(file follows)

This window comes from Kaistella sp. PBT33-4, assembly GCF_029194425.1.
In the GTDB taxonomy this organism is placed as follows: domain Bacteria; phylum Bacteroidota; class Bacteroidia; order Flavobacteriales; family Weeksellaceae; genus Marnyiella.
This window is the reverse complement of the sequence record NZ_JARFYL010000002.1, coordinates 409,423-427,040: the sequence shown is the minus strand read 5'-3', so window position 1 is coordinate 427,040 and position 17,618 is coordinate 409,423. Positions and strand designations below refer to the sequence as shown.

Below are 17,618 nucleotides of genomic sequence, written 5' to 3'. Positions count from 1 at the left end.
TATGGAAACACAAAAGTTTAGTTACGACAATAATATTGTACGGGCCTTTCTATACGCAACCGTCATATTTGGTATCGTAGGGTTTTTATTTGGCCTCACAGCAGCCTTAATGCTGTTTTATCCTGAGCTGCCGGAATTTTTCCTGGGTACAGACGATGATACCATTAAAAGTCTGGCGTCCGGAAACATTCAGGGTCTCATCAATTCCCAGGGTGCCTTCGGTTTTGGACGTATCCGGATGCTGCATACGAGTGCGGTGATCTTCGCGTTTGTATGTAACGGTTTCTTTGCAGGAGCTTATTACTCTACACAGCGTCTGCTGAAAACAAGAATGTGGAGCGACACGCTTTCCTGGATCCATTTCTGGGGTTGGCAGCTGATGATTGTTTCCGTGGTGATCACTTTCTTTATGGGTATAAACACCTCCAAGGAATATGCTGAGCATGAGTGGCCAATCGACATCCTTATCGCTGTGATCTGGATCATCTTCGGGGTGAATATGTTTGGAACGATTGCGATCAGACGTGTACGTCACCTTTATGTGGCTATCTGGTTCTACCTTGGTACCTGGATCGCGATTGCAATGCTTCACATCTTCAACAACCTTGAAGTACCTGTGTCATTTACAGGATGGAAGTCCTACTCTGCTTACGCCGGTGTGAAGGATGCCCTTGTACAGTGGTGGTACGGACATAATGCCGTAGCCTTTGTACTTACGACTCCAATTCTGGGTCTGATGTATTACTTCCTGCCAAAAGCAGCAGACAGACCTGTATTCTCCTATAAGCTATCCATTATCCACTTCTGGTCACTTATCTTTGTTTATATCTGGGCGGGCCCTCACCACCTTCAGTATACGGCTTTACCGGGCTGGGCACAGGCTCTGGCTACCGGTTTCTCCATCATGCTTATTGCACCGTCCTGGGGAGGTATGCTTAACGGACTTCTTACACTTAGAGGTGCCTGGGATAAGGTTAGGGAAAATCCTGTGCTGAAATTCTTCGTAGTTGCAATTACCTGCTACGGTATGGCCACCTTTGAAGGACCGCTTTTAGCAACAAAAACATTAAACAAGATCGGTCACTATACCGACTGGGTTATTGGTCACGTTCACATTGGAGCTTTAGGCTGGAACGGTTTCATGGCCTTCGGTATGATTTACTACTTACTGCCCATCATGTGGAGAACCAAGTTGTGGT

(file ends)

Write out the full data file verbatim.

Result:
This window comes from Kaistella sp. PBT33-4, assembly GCF_029194425.1.
In the GTDB taxonomy this organism is placed as follows: domain Bacteria; phylum Bacteroidota; class Bacteroidia; order Flavobacteriales; family Weeksellaceae; genus Marnyiella.
This window is the reverse complement of the sequence record NZ_JARFYL010000002.1, coordinates 409,423-427,040: the sequence shown is the minus strand read 5'-3', so window position 1 is coordinate 427,040 and position 17,618 is coordinate 409,423. Positions and strand designations below refer to the sequence as shown.

Below are 17,618 nucleotides of genomic sequence, written 5' to 3'. Positions count from 1 at the left end.
TATGGAAACACAAAAGTTTAGTTACGACAATAATATTGTACGGGCCTTTCTATACGCAACCGTCATATTTGGTATCGTAGGGTTTTTATTTGGCCTCACAGCAGCCTTAATGCTGTTTTATCCTGAGCTGCCGGAATTTTTCCTGGGTACAGACGATGATACCATTAAAAGTCTGGCGTCCGGAAACATTCAGGGTCTCATCAATTCCCAGGGTGCCTTCGGTTTTGGACGTATCCGGATGCTGCATACGAGTGCGGTGATCTTCGCGTTTGTATGTAACGGTTTCTTTGCAGGAGCTTATTACTCTACACAGCGTCTGCTGAAAACAAGAATGTGGAGCGACACGCTTTCCTGGATCCATTTCTGGGGTTGGCAGCTGATGATTGTTTCCGTGGTGATCACTTTCTTTATGGGTATAAACACCTCCAAGGAATATGCTGAGCATGAGTGGCCAATCGACATCCTTATCGCTGTGATCTGGATCATCTTCGGGGTGAATATGTTTGGAACGATTGCGATCAGACGTGTACGTCACCTTTATGTGGCTATCTGGTTCTACCTTGGTACCTGGATCGCGATTGCAATGCTTCACATCTTCAACAACCTTGAAGTACCTGTGTCATTTACAGGATGGAAGTCCTACTCTGCTTACGCCGGTGTGAAGGATGCCCTTGTACAGTGGTGGTACGGACATAATGCCGTAGCCTTTGTACTTACGACTCCAATTCTGGGTCTGATGTATTACTTCCTGCCAAAAGCAGCAGACAGACCTGTATTCTCCTATAAGCTATCCATTATCCACTTCTGGTCACTTATCTTTGTTTATATCTGGGCGGGCCCTCACCACCTTCAGTATACGGCTTTACCGGGCTGGGCACAGGCTCTGGCTACCGGTTTCTCCATCATGCTTATTGCACCGTCCTGGGGAGGTATGCTTAACGGACTTCTTACACTTAGAGGTGCCTGGGATAAGGTTAGGGAAAATCCTGTGCTGAAATTCTTCGTAGTTGCAATTACCTGCTACGGTATGGCCACCTTTGAAGGACCGCTTTTAGCAACAAAAACATTAAACAAGATCGGTCACTATACCGACTGGGTTATTGGTCACGTTCACATTGGAGCTTTAGGCTGGAACGGTTTCATGGCCTTCGGTATGATTTACTACTTACTGCCCATCATGTGGAGAACCAAGTTGTGGT